Maybe I was just a little extra crabby this year. I always get a little sad around Thanksgiving since I haven't been able to get home for it the past few years. Even though I am welcomed with open arms to my partner's family's table, and I love them as my second home, I still miss carving the turkey with my dad, running the turkey day 5k with my sister, and popping wine before noon with my mom.


Luckily, this year I was able to go home in October for a big celebration. My mom turned 60. Yes folks, she is officially old. I guess that makes me really old too. More importantly, we threw here a big shindig to celebrate, with tons of house smoked pork, all the trimmings, home-brews, bubbly, and of course, cake. I wouldn't be a good pastry chef daughter if I didn't bring a cake now would I? A few years back my very talented mother started painting, specifically painting greeting cards. She would send me them periodically, or gifted them to family and friends. I have saved every one of these cards, because they are beautiful, which she thinks is silly. I think she's crazy. And old.

For her birthday, I decided to turn my favorite of her cards into her cake. It had an even more special meaning when I re-read the card. It had been sent to me from my grandpa, right after I had been laid off from my design job. He told me I would find something new and not to worry because everything will work out in the end. Now, here I am, 5 years later, turning this card into a cake, and loving what I do.


On a serious note, my mom is one amazing, strong, intelligent, driven, passionate, nurturing lady. She has always supported her daughters in everything we do, pushing us where we needed to be pushed, and letting us carve our own path when a little nudge wasn't needed. Even though I am in my thirties, I can still say I want to be like my mom when I grow up. I love you Mom. Here have some more cake!


Chocolate Devils Food Cake with Dark Chocolate Ganache and Salted Caramel Buttercream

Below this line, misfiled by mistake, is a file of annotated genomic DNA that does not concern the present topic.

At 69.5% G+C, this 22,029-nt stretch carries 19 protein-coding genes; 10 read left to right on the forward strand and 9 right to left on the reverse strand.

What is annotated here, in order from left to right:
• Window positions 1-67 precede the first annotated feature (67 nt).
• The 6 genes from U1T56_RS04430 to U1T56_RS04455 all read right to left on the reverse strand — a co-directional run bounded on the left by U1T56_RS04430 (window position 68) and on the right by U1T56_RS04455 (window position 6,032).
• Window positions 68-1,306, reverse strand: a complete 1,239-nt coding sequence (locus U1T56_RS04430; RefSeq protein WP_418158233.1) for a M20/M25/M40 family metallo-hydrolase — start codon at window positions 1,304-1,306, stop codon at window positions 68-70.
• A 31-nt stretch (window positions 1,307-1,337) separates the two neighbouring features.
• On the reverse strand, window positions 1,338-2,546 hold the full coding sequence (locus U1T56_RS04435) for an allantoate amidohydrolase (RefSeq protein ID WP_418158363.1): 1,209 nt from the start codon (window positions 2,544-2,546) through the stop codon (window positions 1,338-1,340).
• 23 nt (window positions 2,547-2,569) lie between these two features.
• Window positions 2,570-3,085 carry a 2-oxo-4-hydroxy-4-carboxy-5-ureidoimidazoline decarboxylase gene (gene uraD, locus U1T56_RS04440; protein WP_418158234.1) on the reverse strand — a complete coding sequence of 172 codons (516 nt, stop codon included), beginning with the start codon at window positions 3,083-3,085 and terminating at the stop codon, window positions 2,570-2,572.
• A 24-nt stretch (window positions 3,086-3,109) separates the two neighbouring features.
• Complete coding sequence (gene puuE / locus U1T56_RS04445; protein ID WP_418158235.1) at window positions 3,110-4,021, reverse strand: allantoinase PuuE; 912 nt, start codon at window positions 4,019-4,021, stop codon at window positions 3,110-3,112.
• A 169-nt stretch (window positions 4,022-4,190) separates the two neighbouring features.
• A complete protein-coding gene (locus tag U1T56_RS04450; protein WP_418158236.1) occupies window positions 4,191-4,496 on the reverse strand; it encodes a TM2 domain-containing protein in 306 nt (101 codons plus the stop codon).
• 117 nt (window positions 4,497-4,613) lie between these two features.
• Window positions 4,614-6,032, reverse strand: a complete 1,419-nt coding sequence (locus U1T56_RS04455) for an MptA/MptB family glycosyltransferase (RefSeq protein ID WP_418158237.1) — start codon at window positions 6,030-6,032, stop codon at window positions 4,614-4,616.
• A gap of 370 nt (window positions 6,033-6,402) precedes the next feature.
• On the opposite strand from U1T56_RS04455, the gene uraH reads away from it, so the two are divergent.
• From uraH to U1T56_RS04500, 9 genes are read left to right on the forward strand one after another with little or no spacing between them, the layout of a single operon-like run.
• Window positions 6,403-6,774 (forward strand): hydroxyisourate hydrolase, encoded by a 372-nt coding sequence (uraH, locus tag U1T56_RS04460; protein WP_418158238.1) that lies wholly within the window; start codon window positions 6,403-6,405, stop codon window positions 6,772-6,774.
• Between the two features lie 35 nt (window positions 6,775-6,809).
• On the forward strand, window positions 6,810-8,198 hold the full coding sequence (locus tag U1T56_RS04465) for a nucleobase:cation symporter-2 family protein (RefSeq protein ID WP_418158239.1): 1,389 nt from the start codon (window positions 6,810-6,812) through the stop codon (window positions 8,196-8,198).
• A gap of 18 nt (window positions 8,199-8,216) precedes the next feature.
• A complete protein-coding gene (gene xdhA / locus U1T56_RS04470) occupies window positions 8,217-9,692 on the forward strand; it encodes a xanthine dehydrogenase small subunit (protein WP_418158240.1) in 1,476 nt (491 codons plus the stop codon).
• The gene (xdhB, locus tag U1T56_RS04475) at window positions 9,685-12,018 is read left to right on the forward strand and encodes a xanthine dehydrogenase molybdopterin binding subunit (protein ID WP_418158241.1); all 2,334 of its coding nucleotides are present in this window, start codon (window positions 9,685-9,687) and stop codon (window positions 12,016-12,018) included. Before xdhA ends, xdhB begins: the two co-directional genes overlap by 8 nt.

*this will make a 2 layer 9 inch cake (the cake pictured is a 4-layer 9-inch bottom tier, and a 2-layer 7-inch top tier)

Cake:
3 cups granulated sugar
2 3/4 cups all purpose flour
1 1/8 cups dark cocoa powder
1 1/4 teaspoons baking powder
2 1/4 teaspoons baking soda
1 1/2 teaspoons salt
3 large eggs
1 1/2 cups buttermilk
3/4 cup vegetable oil
2 teaspoons vanilla
1 1/2 cup hot coffee

Butter and flour the sides of two 9" cake pans, and line bottom with a circle of parchment paper. Preheat oven to 350 degrees F.

In a large bowl, whisk together the sugar and vegetable oil until combined. Add the eggs one at a time, whisking until thoroughly incorporated after each addition. Add the buttermilk and vanilla and whisk to combine.

Sift the flour, baking soda, baking powder, cocoa powder, and salt into a large bowl. Add the wet ingredients into the dry ingredients and whisk just until combined. Add the hot coffee and amaretto and whisk until incorporated.

Fill each cake pan 2/3 the way full and bake until a toothpick inserted into the center comes out clean, and center springs back when pressed gently with your finger, about 35-40 minutes.

Let cakes cool completely before assembling.

Ganache:
1 1/2 lb. heavy cream
1 1/2 lb. dark or bitter sweet chocolate, chopped